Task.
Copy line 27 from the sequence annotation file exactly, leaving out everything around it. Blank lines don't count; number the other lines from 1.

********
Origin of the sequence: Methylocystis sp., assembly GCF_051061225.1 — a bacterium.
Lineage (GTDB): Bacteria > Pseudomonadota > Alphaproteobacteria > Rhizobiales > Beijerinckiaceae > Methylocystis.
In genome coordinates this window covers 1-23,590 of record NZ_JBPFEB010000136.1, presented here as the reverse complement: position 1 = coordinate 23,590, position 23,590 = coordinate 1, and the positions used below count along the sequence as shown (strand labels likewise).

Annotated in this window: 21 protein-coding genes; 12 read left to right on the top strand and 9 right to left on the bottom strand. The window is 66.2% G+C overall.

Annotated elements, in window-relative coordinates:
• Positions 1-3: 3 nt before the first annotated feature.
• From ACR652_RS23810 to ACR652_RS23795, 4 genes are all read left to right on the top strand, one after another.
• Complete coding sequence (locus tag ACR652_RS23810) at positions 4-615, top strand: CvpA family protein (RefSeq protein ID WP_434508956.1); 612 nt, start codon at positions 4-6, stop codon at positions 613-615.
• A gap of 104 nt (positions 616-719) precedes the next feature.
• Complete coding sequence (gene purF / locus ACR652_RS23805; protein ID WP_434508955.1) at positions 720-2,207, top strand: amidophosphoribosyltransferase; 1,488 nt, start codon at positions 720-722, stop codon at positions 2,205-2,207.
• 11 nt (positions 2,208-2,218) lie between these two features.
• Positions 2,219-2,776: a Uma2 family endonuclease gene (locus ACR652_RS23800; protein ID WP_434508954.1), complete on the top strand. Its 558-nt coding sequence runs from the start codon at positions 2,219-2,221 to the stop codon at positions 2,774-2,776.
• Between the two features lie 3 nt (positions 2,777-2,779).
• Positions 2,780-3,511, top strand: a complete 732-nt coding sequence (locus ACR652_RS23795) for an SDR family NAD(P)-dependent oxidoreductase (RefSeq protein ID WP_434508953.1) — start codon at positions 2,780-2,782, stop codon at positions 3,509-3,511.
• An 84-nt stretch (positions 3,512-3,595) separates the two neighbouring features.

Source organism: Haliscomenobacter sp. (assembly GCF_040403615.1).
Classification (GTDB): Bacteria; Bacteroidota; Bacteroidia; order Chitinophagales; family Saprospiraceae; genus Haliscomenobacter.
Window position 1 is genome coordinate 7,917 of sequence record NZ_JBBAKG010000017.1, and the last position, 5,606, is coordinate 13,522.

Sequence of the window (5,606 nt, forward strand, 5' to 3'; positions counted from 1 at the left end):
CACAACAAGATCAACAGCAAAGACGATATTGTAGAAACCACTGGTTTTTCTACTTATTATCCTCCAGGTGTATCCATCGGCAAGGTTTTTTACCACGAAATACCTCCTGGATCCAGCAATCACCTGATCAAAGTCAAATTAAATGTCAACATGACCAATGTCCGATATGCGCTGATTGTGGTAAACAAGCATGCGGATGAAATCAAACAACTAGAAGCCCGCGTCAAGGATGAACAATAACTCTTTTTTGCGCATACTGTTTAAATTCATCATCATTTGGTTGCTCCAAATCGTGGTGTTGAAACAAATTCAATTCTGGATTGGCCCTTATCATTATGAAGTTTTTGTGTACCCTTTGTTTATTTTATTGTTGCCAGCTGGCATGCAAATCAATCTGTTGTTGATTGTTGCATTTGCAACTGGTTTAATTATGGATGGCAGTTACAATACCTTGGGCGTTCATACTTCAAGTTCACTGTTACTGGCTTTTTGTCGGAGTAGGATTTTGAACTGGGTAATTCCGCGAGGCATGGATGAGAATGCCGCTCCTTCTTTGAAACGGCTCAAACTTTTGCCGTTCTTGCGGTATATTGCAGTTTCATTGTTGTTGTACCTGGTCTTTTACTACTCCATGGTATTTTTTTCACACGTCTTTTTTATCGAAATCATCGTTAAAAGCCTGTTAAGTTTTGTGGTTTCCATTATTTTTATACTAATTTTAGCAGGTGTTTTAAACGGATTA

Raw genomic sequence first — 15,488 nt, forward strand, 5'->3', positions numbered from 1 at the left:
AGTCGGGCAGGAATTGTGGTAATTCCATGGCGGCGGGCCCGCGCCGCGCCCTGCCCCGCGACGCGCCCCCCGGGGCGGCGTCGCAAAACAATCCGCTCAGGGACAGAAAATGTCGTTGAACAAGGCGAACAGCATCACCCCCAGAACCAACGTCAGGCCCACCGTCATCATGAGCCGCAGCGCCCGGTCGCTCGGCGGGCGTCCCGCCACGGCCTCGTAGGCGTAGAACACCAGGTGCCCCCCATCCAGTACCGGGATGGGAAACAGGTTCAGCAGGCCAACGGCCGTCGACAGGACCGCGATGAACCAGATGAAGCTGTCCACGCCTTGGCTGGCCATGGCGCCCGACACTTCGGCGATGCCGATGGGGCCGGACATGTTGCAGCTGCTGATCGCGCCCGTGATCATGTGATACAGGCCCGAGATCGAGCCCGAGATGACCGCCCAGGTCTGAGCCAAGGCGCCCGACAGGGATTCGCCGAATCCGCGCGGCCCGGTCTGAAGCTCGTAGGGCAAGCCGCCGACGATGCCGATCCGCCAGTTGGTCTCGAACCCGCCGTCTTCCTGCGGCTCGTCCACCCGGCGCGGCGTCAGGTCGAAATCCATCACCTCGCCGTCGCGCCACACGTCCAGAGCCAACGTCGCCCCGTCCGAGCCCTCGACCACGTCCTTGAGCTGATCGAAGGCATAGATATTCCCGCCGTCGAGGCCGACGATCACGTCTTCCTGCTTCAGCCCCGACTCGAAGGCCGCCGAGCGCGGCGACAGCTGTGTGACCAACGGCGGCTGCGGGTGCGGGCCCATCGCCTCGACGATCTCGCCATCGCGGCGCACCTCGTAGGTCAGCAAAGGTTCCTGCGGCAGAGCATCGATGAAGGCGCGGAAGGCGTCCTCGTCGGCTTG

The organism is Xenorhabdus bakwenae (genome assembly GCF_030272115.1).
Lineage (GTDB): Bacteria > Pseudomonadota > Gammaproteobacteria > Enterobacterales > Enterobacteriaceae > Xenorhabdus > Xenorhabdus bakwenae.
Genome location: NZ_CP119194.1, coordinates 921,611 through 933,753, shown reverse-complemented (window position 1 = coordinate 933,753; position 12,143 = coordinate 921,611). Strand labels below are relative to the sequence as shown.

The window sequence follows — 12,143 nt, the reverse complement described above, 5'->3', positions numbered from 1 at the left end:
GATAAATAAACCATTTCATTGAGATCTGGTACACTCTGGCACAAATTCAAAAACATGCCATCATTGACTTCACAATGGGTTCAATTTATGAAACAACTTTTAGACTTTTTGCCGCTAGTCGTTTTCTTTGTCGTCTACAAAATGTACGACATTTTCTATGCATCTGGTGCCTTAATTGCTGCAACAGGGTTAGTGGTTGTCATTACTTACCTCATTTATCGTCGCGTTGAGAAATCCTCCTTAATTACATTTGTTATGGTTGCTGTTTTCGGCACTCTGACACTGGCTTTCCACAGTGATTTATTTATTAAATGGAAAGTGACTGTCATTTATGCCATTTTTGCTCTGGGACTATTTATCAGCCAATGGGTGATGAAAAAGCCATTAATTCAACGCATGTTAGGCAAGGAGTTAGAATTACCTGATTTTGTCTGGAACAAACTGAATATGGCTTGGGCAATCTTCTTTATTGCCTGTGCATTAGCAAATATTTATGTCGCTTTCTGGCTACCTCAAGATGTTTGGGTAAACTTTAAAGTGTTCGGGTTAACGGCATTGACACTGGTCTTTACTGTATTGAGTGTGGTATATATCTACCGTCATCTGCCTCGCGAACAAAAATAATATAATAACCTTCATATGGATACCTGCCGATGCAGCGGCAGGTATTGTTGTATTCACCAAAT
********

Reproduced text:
GATAAATAAACCATTTCATTGAGATCTGGTACACTCTGGCACAAATTCAAAAACATGCCATCATTGACTTCACAATGGGTTCAATTTATGAAACAACTTTTAGACTTTTTGCCGCTAGTCGTTTTCTTTGTCGTCTACAAAATGTACGACATTTTCTATGCATCTGGTGCCTTAATTGCTGCAACAGGGTTAGTGGTTGTCATTACTTACCTCATTTATCGTCGCGTTGAGAAATCCTCCTTAATTACATTTGTTATGGTTGCTGTTTTCGGCACTCTGACACTGGCTTTCCACAGTGATTTATTTATTAAATGGAAAGTGACTGTCATTTATGCCATTTTTGCTCTGGGACTATTTATCAGCCAATGGGTGATGAAAAAGCCATTAATTCAACGCATGTTAGGCAAGGAGTTAGAATTACCTGATTTTGTCTGGAACAAACTGAATATGGCTTGGGCAATCTTCTTTATTGCCTGTGCATTAGCAAATATTTATGTCGCTTTCTGGCTACCTCAAGATGTTTGGGTAAACTTTAAAGTGTTCGGGTTAACGGCATTGACACTGGTCTTTACTGTATTGAGTGTGGTATATATCTACCGTCATCTGCCTCGCGAACAAAAATAATATAATAACCTTCATATGGATACCTGCCGATGCAGCGGCAGGTATTGTTGTATTCACCAAAT